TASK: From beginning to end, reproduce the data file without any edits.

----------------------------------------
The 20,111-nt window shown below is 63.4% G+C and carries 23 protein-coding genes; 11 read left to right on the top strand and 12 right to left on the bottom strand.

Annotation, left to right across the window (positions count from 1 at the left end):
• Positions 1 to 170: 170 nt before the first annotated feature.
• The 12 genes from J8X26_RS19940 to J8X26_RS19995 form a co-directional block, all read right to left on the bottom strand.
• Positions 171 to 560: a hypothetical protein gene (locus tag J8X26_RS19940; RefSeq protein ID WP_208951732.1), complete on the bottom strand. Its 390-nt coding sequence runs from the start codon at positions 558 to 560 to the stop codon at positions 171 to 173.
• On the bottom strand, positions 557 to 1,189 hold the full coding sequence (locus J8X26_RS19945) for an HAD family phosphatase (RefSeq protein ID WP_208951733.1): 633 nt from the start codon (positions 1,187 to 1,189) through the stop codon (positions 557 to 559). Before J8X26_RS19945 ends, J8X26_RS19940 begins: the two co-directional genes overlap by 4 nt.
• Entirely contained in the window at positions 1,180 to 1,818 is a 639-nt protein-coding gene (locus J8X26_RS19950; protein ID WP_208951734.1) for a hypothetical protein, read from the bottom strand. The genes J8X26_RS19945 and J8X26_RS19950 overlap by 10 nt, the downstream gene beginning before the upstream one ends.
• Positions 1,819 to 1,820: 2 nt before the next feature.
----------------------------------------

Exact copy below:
The 20,111-nt window shown below is 63.4% G+C and carries 23 protein-coding genes; 11 read left to right on the top strand and 12 right to left on the bottom strand.

Annotation, left to right across the window (positions count from 1 at the left end):
• Positions 1 to 170: 170 nt before the first annotated feature.
• The 12 genes from J8X26_RS19940 to J8X26_RS19995 form a co-directional block, all read right to left on the bottom strand.
• Positions 171 to 560: a hypothetical protein gene (locus tag J8X26_RS19940; RefSeq protein ID WP_208951732.1), complete on the bottom strand. Its 390-nt coding sequence runs from the start codon at positions 558 to 560 to the stop codon at positions 171 to 173.
• On the bottom strand, positions 557 to 1,189 hold the full coding sequence (locus J8X26_RS19945) for an HAD family phosphatase (RefSeq protein ID WP_208951733.1): 633 nt from the start codon (positions 1,187 to 1,189) through the stop codon (positions 557 to 559). Before J8X26_RS19945 ends, J8X26_RS19940 begins: the two co-directional genes overlap by 4 nt.
• Entirely contained in the window at positions 1,180 to 1,818 is a 639-nt protein-coding gene (locus J8X26_RS19950; protein ID WP_208951734.1) for a hypothetical protein, read from the bottom strand. The genes J8X26_RS19945 and J8X26_RS19950 overlap by 10 nt, the downstream gene beginning before the upstream one ends.
• Positions 1,819 to 1,820: 2 nt before the next feature.